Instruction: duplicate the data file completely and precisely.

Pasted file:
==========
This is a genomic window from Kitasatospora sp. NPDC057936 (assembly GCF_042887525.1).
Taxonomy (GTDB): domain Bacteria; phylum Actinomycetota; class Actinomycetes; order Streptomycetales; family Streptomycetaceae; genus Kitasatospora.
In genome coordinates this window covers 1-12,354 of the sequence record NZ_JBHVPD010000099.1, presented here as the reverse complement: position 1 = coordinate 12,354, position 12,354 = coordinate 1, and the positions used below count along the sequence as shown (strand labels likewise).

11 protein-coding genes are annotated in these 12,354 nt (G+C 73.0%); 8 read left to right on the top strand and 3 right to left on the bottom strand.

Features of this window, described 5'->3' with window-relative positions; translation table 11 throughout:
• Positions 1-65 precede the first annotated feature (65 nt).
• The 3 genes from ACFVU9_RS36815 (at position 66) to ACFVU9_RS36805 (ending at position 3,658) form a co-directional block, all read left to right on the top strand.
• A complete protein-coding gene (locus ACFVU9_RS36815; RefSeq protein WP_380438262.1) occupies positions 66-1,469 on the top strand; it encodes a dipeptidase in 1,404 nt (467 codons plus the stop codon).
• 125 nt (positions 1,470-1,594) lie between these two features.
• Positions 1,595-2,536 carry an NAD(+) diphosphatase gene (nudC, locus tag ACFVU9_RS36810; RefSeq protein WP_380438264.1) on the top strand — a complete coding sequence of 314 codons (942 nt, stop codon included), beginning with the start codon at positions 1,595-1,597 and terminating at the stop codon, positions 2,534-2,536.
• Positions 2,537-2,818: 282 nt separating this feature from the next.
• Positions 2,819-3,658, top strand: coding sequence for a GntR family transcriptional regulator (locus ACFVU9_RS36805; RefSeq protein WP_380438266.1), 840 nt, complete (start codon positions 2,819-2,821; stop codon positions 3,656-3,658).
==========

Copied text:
This is a genomic window from Kitasatospora sp. NPDC057936 (assembly GCF_042887525.1).
Taxonomy (GTDB): domain Bacteria; phylum Actinomycetota; class Actinomycetes; order Streptomycetales; family Streptomycetaceae; genus Kitasatospora.
In genome coordinates this window covers 1-12,354 of the sequence record NZ_JBHVPD010000099.1, presented here as the reverse complement: position 1 = coordinate 12,354, position 12,354 = coordinate 1, and the positions used below count along the sequence as shown (strand labels likewise).

11 protein-coding genes are annotated in these 12,354 nt (G+C 73.0%); 8 read left to right on the top strand and 3 right to left on the bottom strand.

Features of this window, described 5'->3' with window-relative positions; translation table 11 throughout:
• Positions 1-65 precede the first annotated feature (65 nt).
• The 3 genes from ACFVU9_RS36815 (at position 66) to ACFVU9_RS36805 (ending at position 3,658) form a co-directional block, all read left to right on the top strand.
• A complete protein-coding gene (locus ACFVU9_RS36815; RefSeq protein WP_380438262.1) occupies positions 66-1,469 on the top strand; it encodes a dipeptidase in 1,404 nt (467 codons plus the stop codon).
• 125 nt (positions 1,470-1,594) lie between these two features.
• Positions 1,595-2,536 carry an NAD(+) diphosphatase gene (nudC, locus tag ACFVU9_RS36810; RefSeq protein WP_380438264.1) on the top strand — a complete coding sequence of 314 codons (942 nt, stop codon included), beginning with the start codon at positions 1,595-1,597 and terminating at the stop codon, positions 2,534-2,536.
• Positions 2,537-2,818: 282 nt separating this feature from the next.
• Positions 2,819-3,658, top strand: coding sequence for a GntR family transcriptional regulator (locus ACFVU9_RS36805; RefSeq protein WP_380438266.1), 840 nt, complete (start codon positions 2,819-2,821; stop codon positions 3,656-3,658).